Overall, I felt super prepared for this section.

Organic Chemistry: 
Materials: KBB, Chad’s Videos
Comments: 
Same thing as General Chemistry. Did textbooks twice, and looked at the roadmaps too! (They help!)

Overall, I felt really prepared for this section as well.

Quantitative Reasoning:
Materials: KBB, Math Textbook, Chad’s Videos
Comments:
Judging from the success I had with Chad’s videos for GC and OC, I plunged into his latest collection of videos, the ones for the QR section. It turns out I made the right decision. I tried Math textbook before watching the videos and I ran out of time about 25 problems into it. Post-watching the videos, I nailed all 40 with a few minutes to spare. I did Math textbook once through.

Overall, I was really surprised at the QR section. I know it has a nasty reputation for being the section people run out of time on, but I finished with 5 minutes left. There was nothing I didn’t know or see before between Chad’s videos and Math textbook.

Added advice: Please do not underestimate this section! I know I first did because I assumed I knew everything due to my perfect math SAT scores, but that’s not the case! Take this section seriously too!

Reading Comprehension:
Materials: Crack DAT Reading (10-test), TopScore, Achiever
Comments:
Crack DAT Reading was nice, I used the 10-test version. Went through all of them, scored 23-25 on each one. It had more history and philosophical passages, very few on science. It helped build my speed and focus.

TopScore reading passages were far more like the real DAT because they were highly technical and science-based. Achiever was a bit overboard in my opinion.

Overall, I was confident going into the RC section. I read every passage (taking 10 minutes maximum), then answered the questions (10 minutes max). I didn’t run out of time.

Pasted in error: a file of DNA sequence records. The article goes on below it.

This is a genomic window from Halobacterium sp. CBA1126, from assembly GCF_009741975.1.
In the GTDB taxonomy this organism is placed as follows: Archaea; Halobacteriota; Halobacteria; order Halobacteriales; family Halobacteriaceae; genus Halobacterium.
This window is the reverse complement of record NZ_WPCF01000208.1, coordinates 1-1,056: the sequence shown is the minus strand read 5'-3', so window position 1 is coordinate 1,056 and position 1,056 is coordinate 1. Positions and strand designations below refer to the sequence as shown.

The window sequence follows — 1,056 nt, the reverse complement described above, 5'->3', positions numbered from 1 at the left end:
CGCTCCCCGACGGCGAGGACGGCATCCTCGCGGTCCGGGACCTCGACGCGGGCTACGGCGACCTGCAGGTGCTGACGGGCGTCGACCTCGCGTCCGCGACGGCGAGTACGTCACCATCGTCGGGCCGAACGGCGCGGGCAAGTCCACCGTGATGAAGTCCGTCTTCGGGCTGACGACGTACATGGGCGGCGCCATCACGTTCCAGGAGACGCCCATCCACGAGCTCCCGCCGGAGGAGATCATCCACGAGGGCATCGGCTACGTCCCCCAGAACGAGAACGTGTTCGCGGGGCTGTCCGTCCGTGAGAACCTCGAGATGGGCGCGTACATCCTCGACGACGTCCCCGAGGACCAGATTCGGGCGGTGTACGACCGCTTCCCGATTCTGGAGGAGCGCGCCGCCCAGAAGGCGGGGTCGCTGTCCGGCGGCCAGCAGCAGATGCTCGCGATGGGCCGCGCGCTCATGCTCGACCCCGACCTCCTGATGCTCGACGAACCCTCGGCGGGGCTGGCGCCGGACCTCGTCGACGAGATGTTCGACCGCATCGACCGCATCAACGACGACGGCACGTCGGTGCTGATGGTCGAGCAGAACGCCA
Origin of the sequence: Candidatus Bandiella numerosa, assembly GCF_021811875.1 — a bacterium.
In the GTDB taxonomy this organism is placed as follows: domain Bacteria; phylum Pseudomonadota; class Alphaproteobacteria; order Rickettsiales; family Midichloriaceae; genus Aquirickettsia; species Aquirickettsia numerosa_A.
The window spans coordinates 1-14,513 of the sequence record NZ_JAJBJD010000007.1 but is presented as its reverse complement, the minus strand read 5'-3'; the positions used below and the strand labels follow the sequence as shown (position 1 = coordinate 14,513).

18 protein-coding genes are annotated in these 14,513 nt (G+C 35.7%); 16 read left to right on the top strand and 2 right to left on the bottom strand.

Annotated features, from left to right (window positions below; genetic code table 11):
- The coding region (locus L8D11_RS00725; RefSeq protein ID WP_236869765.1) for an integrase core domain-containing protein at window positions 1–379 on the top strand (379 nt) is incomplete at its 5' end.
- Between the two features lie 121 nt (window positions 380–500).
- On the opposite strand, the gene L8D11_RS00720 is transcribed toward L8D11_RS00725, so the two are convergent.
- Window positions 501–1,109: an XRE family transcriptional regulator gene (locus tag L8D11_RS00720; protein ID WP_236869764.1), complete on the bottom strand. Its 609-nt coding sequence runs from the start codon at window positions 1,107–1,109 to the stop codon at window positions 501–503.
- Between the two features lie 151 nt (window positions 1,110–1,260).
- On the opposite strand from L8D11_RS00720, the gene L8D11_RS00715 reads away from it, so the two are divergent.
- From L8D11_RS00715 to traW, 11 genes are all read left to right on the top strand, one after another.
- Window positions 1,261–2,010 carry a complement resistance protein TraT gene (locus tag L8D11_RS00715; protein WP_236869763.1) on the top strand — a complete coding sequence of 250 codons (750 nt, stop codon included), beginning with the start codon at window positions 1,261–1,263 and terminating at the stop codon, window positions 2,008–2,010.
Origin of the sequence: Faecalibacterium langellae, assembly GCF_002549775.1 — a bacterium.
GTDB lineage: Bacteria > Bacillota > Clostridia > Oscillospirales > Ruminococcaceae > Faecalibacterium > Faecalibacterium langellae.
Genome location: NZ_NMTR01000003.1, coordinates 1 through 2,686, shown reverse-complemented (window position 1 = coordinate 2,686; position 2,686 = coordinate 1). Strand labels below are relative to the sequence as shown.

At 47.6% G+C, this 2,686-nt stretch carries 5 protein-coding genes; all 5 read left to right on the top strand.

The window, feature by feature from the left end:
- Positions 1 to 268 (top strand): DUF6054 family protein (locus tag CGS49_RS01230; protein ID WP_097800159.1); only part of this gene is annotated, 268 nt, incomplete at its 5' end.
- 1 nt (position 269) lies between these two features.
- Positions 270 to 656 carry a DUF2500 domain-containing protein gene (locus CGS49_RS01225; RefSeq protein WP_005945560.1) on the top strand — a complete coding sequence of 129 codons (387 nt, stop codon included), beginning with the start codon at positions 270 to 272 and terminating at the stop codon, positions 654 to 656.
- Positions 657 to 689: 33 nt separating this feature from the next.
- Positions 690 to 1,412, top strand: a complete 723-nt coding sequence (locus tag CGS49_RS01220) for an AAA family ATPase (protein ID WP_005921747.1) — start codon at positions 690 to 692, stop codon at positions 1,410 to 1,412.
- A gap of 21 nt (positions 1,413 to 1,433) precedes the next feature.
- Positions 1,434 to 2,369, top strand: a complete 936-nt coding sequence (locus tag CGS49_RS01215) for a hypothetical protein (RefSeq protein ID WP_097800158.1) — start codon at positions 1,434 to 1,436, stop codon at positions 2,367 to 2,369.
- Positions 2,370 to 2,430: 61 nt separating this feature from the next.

PAT:
Materials: KBB, Crack DAT PAT (10-test), TopScore
Comments:
Well I knew this was going to be a killer. Started out with CDP at a 16, worked my way up to 25 by the end of test 10. CDP was great because it had excellent explanations, and the range of figures/patterns/hole punches were great. Timing is key. But the most important part was practice. Practice, practice, practice. This isn’t something you can “learn” how to do, it is simply practice-driven.

Overall, PAT wasn’t terrible. Keyholes, hole punches, and cube counting were easier than CDP. Angles and TFE were of the same difficulty. Pattern folding was pretty tricky, definitely harder than CDP. The pattern folding on TopScore was more representative of the difficulty of the real DAT though. Actually, TopScore PAT, in general, is quite representative of the actual DAT. Again, Achiever is pretty nuts.

Overall:
My experience with studying for the DAT has proven to me one thing: with hard work, anything can be achieved. I started my studying on July 5th and concluded it on August 21st. I worked 8am-5pm Monday-Friday during that timeframe, and yet I still managed to study effectively and efficiently. I guarantee you that your hard work will be bountifully rewarded at the conclusion of your studies.

Other DAT Breakdowns

Thanks once again to “SLYgUY2098” for donating his DAT Breakdown! If you have a DAT Breakdown you would like to donate you can contact me via e-mail at TheCreator@DentalDAT.com.